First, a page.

The Harmful Effects of Stress and How to Combat Them as A Retiree
By Jess Walter
It is reported that around 75 percent of adults experience some degree of stress, though bear in mind not all forms of stress are negative. Reports suggest that low levels of stress can make you resilient and help you focus better. However, stress is negative when it becomes chronic, and affects your physical body as a result. Irrespective of age or gender finding ways to alleviate stress will benefit your overall wellbeing. People react to stress in different ways, that reaction varies from person to person and can be based on a number of experiences and external factors. These variants can lead to a host of mental and physical problems, which can lead to frustration and isolation for retirees.
Digestive System Issues
Your gut is regarded as the epicenter for health in your body. Gut health is vital to many functions that can affect more than just digestion. When you’re under stress, important functions in your gut are compromised or changed. For instance, your liver may start producing extra glucose and this surge of extra glucose helps your body deal with the fight or flight response. Problems arise when your body produces extra glucose that is ongoing, this can lead to type 2 diabetes. This may, in turn, lead to digestive issues caused by an increased heart rate and rapid breathing. It’s important to maintain gut health even through stressful times, by ingesting food and drink that can promote good gut health, such as fermented foods and probiotics.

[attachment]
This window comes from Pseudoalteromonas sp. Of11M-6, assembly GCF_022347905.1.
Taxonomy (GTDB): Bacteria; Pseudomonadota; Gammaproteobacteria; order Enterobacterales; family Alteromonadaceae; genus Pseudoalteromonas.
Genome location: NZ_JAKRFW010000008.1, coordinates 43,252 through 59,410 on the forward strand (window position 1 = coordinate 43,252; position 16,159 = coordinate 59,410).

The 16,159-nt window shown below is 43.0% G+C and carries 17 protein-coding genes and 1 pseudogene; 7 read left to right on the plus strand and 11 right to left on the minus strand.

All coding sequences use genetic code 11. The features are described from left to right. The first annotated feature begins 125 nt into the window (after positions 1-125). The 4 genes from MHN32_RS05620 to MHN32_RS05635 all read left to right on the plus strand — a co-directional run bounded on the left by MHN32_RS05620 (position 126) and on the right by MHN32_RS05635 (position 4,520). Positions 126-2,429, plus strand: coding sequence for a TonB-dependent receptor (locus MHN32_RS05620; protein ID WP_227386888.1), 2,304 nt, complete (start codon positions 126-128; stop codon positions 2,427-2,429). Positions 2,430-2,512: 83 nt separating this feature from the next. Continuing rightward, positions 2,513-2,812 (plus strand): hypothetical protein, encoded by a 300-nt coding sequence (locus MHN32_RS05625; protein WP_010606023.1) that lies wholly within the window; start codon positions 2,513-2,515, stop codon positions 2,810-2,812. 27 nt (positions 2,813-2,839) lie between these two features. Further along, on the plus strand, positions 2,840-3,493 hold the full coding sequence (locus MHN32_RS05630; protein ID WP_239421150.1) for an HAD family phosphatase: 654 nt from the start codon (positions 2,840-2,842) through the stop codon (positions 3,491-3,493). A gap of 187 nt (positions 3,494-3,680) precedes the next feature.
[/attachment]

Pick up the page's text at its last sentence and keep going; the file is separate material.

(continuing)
Neck Pains and Muscle Spasms
While there are a number of factors that can contribute to neck pains and muscle spasms, such as posture and injuries, studies reveal that stress exacerbates underlying tension in these muscles. Muscle tension anxiety is a major cause of physical discomfort and often leads to spasms. Stress is a major cause of anxiety and those trying to keep it under control may find that the disorder leads to inactivity. Surprisingly, studies find that inactivity depletes valuable resources from muscles and can cause further muscle tension. A way to combat this is through a gentle exercise that will not only improve muscle tone but also allow greater mobility in the upper body, particularly areas affected by neck and muscle spasms. Pilates, yoga and strength training with the help of wooden rings and tension bands will go a long way.
Tension Headaches and High Blood Pressure
Chronic stress can lead to physical symptoms, such as headaches, high blood pressure and heart disease. While researchers are still looking for direct links between heart disease and stress, certain factors and lifestyle choices are driven by stress and may increase the risk of heart disease. Stress can also lead to high blood pressure forcing your heart to work harder than normal. Some individuals may take to overeating or consume alcohol as a coping mechanism, which may lead to heart disease. Tension headaches are fairly common and can be triggered by stress, causing strain around the eyes, head and neck areas, these headaches are said to affect around three percent of the American population. To alleviate some of the effects of the tension, a healthy diet and exercise regime recommended by a physician will go a long way to curb the effects of stress.
While stress is ever-present in our lives, learning how to manage it will make a significant difference in how it manifests in our bodies. Physician-approved eating plans and exercise regimes will not only give us more tools to manage stress, but they will also help our bodies in other ways.